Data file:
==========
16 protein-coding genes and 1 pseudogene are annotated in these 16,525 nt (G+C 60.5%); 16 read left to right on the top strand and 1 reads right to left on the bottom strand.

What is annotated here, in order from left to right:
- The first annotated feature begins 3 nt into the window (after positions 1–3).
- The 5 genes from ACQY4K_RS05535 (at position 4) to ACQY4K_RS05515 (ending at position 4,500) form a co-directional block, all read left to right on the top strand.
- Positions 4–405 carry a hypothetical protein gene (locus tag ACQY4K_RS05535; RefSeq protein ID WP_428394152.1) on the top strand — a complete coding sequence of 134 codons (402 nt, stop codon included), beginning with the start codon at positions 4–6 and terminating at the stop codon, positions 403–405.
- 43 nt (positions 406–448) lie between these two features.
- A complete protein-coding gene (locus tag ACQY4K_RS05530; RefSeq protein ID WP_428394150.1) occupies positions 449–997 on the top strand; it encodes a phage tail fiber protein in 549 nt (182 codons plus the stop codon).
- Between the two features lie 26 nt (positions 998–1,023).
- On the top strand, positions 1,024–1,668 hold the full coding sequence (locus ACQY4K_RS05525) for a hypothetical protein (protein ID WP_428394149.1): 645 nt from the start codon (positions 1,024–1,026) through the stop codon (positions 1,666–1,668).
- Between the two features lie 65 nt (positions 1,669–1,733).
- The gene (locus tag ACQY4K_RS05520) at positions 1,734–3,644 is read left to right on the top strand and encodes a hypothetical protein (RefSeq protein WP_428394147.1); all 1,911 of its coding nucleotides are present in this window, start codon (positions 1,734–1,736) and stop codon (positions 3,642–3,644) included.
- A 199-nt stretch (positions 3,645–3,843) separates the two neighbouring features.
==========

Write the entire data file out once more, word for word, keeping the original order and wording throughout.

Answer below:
16 protein-coding genes and 1 pseudogene are annotated in these 16,525 nt (G+C 60.5%); 16 read left to right on the top strand and 1 reads right to left on the bottom strand.

What is annotated here, in order from left to right:
- The first annotated feature begins 3 nt into the window (after positions 1–3).
- The 5 genes from ACQY4K_RS05535 (at position 4) to ACQY4K_RS05515 (ending at position 4,500) form a co-directional block, all read left to right on the top strand.
- Positions 4–405 carry a hypothetical protein gene (locus tag ACQY4K_RS05535; RefSeq protein ID WP_428394152.1) on the top strand — a complete coding sequence of 134 codons (402 nt, stop codon included), beginning with the start codon at positions 4–6 and terminating at the stop codon, positions 403–405.
- 43 nt (positions 406–448) lie between these two features.
- A complete protein-coding gene (locus tag ACQY4K_RS05530; RefSeq protein ID WP_428394150.1) occupies positions 449–997 on the top strand; it encodes a phage tail fiber protein in 549 nt (182 codons plus the stop codon).
- Between the two features lie 26 nt (positions 998–1,023).
- On the top strand, positions 1,024–1,668 hold the full coding sequence (locus ACQY4K_RS05525) for a hypothetical protein (protein ID WP_428394149.1): 645 nt from the start codon (positions 1,024–1,026) through the stop codon (positions 1,666–1,668).
- Between the two features lie 65 nt (positions 1,669–1,733).
- The gene (locus tag ACQY4K_RS05520) at positions 1,734–3,644 is read left to right on the top strand and encodes a hypothetical protein (RefSeq protein WP_428394147.1); all 1,911 of its coding nucleotides are present in this window, start codon (positions 1,734–1,736) and stop codon (positions 3,642–3,644) included.
- A 199-nt stretch (positions 3,645–3,843) separates the two neighbouring features.